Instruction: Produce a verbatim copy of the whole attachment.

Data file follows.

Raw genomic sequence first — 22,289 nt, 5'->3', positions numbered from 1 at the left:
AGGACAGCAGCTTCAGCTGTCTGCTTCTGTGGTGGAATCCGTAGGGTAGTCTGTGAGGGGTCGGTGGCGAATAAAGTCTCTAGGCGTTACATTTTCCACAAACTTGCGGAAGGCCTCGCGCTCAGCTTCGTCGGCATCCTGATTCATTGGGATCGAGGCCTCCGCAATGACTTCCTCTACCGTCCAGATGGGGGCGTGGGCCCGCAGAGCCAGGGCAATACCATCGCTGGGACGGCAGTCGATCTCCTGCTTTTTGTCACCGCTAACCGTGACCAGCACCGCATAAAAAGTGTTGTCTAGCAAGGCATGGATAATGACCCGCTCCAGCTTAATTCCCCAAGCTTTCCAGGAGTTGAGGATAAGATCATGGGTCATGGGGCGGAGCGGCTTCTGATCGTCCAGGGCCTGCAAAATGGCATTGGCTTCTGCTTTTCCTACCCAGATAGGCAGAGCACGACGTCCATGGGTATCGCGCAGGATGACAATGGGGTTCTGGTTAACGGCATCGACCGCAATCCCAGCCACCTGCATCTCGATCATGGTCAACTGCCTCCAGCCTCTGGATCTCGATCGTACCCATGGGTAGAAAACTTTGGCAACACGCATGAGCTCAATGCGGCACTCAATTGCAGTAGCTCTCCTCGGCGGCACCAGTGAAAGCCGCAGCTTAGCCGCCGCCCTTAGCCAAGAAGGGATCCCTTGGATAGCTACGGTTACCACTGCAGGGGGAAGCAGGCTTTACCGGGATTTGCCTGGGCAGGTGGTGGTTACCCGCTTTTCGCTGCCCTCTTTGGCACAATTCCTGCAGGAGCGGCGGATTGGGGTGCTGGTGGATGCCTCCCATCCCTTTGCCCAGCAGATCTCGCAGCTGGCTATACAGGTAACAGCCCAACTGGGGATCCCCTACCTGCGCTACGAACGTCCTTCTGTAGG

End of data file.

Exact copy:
Raw genomic sequence first — 22,289 nt, 5'->3', positions numbered from 1 at the left:
AGGACAGCAGCTTCAGCTGTCTGCTTCTGTGGTGGAATCCGTAGGGTAGTCTGTGAGGGGTCGGTGGCGAATAAAGTCTCTAGGCGTTACATTTTCCACAAACTTGCGGAAGGCCTCGCGCTCAGCTTCGTCGGCATCCTGATTCATTGGGATCGAGGCCTCCGCAATGACTTCCTCTACCGTCCAGATGGGGGCGTGGGCCCGCAGAGCCAGGGCAATACCATCGCTGGGACGGCAGTCGATCTCCTGCTTTTTGTCACCGCTAACCGTGACCAGCACCGCATAAAAAGTGTTGTCTAGCAAGGCATGGATAATGACCCGCTCCAGCTTAATTCCCCAAGCTTTCCAGGAGTTGAGGATAAGATCATGGGTCATGGGGCGGAGCGGCTTCTGATCGTCCAGGGCCTGCAAAATGGCATTGGCTTCTGCTTTTCCTACCCAGATAGGCAGAGCACGACGTCCATGGGTATCGCGCAGGATGACAATGGGGTTCTGGTTAACGGCATCGACCGCAATCCCAGCCACCTGCATCTCGATCATGGTCAACTGCCTCCAGCCTCTGGATCTCGATCGTACCCATGGGTAGAAAACTTTGGCAACACGCATGAGCTCAATGCGGCACTCAATTGCAGTAGCTCTCCTCGGCGGCACCAGTGAAAGCCGCAGCTTAGCCGCCGCCCTTAGCCAAGAAGGGATCCCTTGGATAGCTACGGTTACCACTGCAGGGGGAAGCAGGCTTTACCGGGATTTGCCTGGGCAGGTGGTGGTTACCCGCTTTTCGCTGCCCTCTTTGGCACAATTCCTGCAGGAGCGGCGGATTGGGGTGCTGGTGGATGCCTCCCATCCCTTTGCCCAGCAGATCTCGCAGCTGGCTATACAGGTAACAGCCCAACTGGGGATCCCCTACCTGCGCTACGAACGTCCTTCTGTAGG